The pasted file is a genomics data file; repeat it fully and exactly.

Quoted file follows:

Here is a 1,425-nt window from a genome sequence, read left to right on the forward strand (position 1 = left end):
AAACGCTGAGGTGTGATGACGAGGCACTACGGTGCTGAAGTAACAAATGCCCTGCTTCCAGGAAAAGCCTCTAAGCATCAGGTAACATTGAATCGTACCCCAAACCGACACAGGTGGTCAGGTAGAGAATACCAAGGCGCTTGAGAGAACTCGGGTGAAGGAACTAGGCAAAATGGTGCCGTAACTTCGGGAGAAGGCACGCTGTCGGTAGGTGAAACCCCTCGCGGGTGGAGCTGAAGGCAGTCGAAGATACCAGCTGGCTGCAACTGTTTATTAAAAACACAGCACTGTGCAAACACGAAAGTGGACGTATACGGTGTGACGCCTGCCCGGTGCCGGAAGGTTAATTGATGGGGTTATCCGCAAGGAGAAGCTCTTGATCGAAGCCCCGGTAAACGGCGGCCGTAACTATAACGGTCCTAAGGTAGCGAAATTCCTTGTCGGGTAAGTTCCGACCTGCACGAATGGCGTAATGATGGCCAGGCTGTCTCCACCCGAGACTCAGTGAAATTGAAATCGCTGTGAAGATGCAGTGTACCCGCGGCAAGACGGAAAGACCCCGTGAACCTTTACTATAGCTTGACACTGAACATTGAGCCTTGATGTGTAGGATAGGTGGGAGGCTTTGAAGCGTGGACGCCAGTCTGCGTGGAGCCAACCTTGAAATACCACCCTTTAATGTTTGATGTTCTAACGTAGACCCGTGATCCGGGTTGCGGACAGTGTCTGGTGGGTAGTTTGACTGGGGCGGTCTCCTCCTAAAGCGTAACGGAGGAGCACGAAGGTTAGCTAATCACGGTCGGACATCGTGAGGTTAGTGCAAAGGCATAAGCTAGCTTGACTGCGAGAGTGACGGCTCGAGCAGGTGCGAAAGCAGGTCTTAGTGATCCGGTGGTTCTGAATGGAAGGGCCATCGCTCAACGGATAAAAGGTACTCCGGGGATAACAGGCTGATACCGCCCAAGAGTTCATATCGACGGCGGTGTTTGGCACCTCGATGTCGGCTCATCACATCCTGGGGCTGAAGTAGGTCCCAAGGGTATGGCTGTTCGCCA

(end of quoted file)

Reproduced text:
Here is a 1,425-nt window from a genome sequence, read left to right on the forward strand (position 1 = left end):
AAACGCTGAGGTGTGATGACGAGGCACTACGGTGCTGAAGTAACAAATGCCCTGCTTCCAGGAAAAGCCTCTAAGCATCAGGTAACATTGAATCGTACCCCAAACCGACACAGGTGGTCAGGTAGAGAATACCAAGGCGCTTGAGAGAACTCGGGTGAAGGAACTAGGCAAAATGGTGCCGTAACTTCGGGAGAAGGCACGCTGTCGGTAGGTGAAACCCCTCGCGGGTGGAGCTGAAGGCAGTCGAAGATACCAGCTGGCTGCAACTGTTTATTAAAAACACAGCACTGTGCAAACACGAAAGTGGACGTATACGGTGTGACGCCTGCCCGGTGCCGGAAGGTTAATTGATGGGGTTATCCGCAAGGAGAAGCTCTTGATCGAAGCCCCGGTAAACGGCGGCCGTAACTATAACGGTCCTAAGGTAGCGAAATTCCTTGTCGGGTAAGTTCCGACCTGCACGAATGGCGTAATGATGGCCAGGCTGTCTCCACCCGAGACTCAGTGAAATTGAAATCGCTGTGAAGATGCAGTGTACCCGCGGCAAGACGGAAAGACCCCGTGAACCTTTACTATAGCTTGACACTGAACATTGAGCCTTGATGTGTAGGATAGGTGGGAGGCTTTGAAGCGTGGACGCCAGTCTGCGTGGAGCCAACCTTGAAATACCACCCTTTAATGTTTGATGTTCTAACGTAGACCCGTGATCCGGGTTGCGGACAGTGTCTGGTGGGTAGTTTGACTGGGGCGGTCTCCTCCTAAAGCGTAACGGAGGAGCACGAAGGTTAGCTAATCACGGTCGGACATCGTGAGGTTAGTGCAAAGGCATAAGCTAGCTTGACTGCGAGAGTGACGGCTCGAGCAGGTGCGAAAGCAGGTCTTAGTGATCCGGTGGTTCTGAATGGAAGGGCCATCGCTCAACGGATAAAAGGTACTCCGGGGATAACAGGCTGATACCGCCCAAGAGTTCATATCGACGGCGGTGTTTGGCACCTCGATGTCGGCTCATCACATCCTGGGGCTGAAGTAGGTCCCAAGGGTATGGCTGTTCGCCA